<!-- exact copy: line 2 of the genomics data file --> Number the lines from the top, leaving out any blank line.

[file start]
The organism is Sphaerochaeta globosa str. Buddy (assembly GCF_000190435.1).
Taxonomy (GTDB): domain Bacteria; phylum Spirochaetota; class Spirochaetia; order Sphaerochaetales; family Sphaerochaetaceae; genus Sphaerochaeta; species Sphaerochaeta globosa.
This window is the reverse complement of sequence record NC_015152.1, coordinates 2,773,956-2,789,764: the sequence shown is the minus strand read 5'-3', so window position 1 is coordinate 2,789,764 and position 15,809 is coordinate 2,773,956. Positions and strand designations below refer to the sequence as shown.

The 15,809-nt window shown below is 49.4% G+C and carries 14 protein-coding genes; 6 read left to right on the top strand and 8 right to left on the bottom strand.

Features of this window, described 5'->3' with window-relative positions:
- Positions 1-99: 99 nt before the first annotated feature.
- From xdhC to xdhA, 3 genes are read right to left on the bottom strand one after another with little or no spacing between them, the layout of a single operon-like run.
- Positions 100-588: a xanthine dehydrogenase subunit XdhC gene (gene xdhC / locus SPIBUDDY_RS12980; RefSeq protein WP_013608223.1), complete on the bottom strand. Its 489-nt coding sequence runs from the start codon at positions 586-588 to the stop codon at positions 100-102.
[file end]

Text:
Taxonomy (GTDB): domain Bacteria; phylum Spirochaetota; class Spirochaetia; order Sphaerochaetales; family Sphaerochaetaceae; genus Sphaerochaeta; species Sphaerochaeta globosa.